Obama seeks Volcker's help
Former Fed chief to head special advisory board of Washington outsiders to help with financial crisis. President-elect tells Americans 'help is on the way.'
NEW YORK (CNNMoney.com) -- President-elect Barack Obama on Wednesday named former Federal Reserve Chairman Paul Volcker as the head of a special economic recovery advisory board.
Volcker, 81, is credited with taming inflation in the 1980s, and in the process making the difficult and unpopular choice of causing a recession in the short-term in order to pave the way for a long-term recovery.
Volcker "has been by my side throughout this campaign, providing a deep understanding of financial markets, extensive experience managing economic crises, and keen insight into the global nature of this particular crisis," Obama said during a press conference, his third for the week. "He pulls no punches."
The group Volcker will chair will include 8 to 16 members who will provide the new administration with advice on dealing with the nation's financial crisis. It will exist for two years and will meet roughly once a month.
The members will be Washington outsiders who hail from business, labor, academia and other arenas to provide first-hand understanding of how economic policies are working on the ground, Obama said.
"Sometimes policy-making ... can become ... a little bit too insular. ... You start engaging in group-think. And those who serve in Washington don't always have a ground-level sense of which programs and policies are working for people and businesses and which aren't," Obama said.
To Americans frustrated with the economy and their own financial prospects, Obama said, "[they] should understand help is on the way." Neither he nor his transition team is saying yet in anything other than general terms what kind of help will be coming.
But Obama reiterated that his administration would put into effect "a strong stimulus, an economic recovery plan that is designed to put people back to work. ... It is going to be large enough to jumpstart the economy."
He has called for lawmakers to come up with a package that invests in infrastructure, green energy and tax cuts for the middle class. Some have estimated the price tag could run between $500 billion and $700 billion.
Obama said Treasury's and the Fed's latest effort to ease the credit crisis - committing $200 billion to spur more consumer and small business lending and another $600 billion to buy the debt of mortgage giants Fannie Mae and Freddie Mac - was a "positive sign."
"We have to do whatever is required in order to make sure that our financial system stays effective in being able to get credit to the markets. And it is important for us to make sure that the federal government ... use [its authority] in a forceful fashion," he replied to a question from CNN's Ed Henry.
Volcker presided over the Federal Reserve from 1979 to 1987 in the Carter and Reagan administrations. He is best known for taking raging inflation during that time by the scruff of the neck and breaking it by raising interest rates to historic highs.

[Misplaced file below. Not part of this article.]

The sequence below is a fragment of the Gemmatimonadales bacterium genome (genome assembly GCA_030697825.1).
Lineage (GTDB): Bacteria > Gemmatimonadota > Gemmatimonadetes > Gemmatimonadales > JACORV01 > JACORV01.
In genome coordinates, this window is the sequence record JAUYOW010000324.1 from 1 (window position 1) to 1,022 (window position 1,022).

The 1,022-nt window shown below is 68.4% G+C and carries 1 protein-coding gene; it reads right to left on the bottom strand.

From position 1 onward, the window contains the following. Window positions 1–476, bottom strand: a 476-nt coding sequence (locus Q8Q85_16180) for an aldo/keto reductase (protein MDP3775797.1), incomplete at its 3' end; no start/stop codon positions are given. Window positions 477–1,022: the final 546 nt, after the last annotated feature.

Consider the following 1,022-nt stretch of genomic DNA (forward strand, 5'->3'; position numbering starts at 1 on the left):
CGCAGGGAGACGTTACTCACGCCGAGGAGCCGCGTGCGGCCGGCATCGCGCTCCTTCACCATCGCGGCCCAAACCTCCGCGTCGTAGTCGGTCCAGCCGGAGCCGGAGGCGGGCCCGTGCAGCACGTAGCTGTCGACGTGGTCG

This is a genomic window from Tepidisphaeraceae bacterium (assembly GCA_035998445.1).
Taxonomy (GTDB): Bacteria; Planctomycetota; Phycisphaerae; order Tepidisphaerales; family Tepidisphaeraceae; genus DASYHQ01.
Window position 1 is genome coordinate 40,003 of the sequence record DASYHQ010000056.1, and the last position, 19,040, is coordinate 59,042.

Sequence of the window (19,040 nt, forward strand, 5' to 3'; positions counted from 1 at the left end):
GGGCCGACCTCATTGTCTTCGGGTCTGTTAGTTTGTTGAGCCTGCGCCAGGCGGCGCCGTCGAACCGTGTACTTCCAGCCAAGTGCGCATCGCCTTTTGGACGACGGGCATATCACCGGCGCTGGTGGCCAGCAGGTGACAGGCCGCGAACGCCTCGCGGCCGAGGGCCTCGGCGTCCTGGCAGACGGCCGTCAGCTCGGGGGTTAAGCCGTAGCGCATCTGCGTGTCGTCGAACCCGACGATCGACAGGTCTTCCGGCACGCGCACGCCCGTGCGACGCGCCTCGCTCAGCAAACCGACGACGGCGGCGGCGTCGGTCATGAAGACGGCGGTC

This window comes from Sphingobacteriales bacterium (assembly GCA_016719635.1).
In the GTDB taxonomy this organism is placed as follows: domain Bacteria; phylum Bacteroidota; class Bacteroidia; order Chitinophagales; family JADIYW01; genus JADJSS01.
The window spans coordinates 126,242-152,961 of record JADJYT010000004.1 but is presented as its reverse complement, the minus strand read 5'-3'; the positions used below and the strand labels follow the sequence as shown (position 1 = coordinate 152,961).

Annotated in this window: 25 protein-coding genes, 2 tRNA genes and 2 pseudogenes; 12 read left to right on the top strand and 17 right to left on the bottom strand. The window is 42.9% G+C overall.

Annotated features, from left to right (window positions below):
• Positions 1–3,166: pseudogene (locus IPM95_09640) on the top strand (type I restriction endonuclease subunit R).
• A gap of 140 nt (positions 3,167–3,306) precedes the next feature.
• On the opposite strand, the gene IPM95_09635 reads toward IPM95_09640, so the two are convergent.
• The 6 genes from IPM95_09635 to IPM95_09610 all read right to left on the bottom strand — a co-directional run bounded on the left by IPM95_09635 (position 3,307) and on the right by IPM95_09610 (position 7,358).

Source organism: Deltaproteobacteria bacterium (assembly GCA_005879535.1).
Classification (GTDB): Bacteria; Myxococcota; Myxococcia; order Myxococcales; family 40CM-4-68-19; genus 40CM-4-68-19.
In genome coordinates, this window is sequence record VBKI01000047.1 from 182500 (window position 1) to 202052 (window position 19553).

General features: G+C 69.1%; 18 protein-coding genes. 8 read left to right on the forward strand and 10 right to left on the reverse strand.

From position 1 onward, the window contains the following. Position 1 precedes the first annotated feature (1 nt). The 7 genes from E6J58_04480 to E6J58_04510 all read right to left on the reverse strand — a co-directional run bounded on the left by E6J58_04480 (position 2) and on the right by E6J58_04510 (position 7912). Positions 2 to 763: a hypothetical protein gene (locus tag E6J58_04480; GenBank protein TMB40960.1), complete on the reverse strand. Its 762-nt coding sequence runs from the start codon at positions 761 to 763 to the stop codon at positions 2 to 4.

The initial effect of that move created a recession and high unemployment rate. But it also laid the groundwork for a long bull market.
Volcker also served in a variety of positions with the Treasury during the Kennedy, Johnson and Nixon administrations, and was president of the New York Federal Reserve from 1975 to 1979.
His private-sector experience includes the chairmanship of an investment banking firm and a stint as vice president at Chase Manhattan Bank. He also chaired the investigation into the United Nations Oil for Food Program.
Obama on Wednesday also appointed University of Chicago economics professor Austan Goolsbee to serve as the economic recovery board's staff director and chief economist. And he nominated Goolsbee to sit on the administration's Council of Economic Advisers.
Goolsbee, 39, "is one of America's most promising economic minds, known for his path-breaking work on tax policy and industrial organization. He is one of the economic thinkers that has most shaped my own thinking on economic matters," Obama said.
Obama promised he would raise income tax rates on high-income taxpayers to their 2001 levels to help pay for new programs and to restore more fairness to the tax code, although he has left open the possiblity that he may postpone doing so until the economy is on firmer footing.
Goolsbee has pointed to research that income for the top 1% of earners rose disproportionately relative to everyone else, both when tax rates fell and when they rose.
"Seeing the same pattern ... indicates that tax cuts weren't responsible. It suggests that cuts for high-income taxpayers likely gave windfalls to those whose incomes were already rising sharply because of broader market forces," he wrote in a New York Times column.
Goolsbee, in addition to serving as top economic adviser to Obama during the campaign, is a member of the Congressional Budget Office's economic advisory panel and a research associate at the National Bureau of Economic Research.
On Tuesday, Obama nominated Peter Orszag to head the Office of Management and Budget (OMB), the president's chief number-crunching department.
Obama nominated New York Federal Reserve President Timothy Geithner to be Treasury Secretary on Monday. And he tapped former Harvard President Lawrence Summers as the director of the National Economic Council.
The appointments came as Obama prepared to take office amid the worst economic crisis since the Great Depression. Obama will be sworn in Jan. 20.
"I've sought leaders who could offer both sound judgment and fresh thinking, both a depth of experience and a wealth of bold, new ideas, and most of all who share my fundamental belief that we cannot have a thriving Wall Street without a thriving Main Street," Obama said at a press conference Monday in Chicago.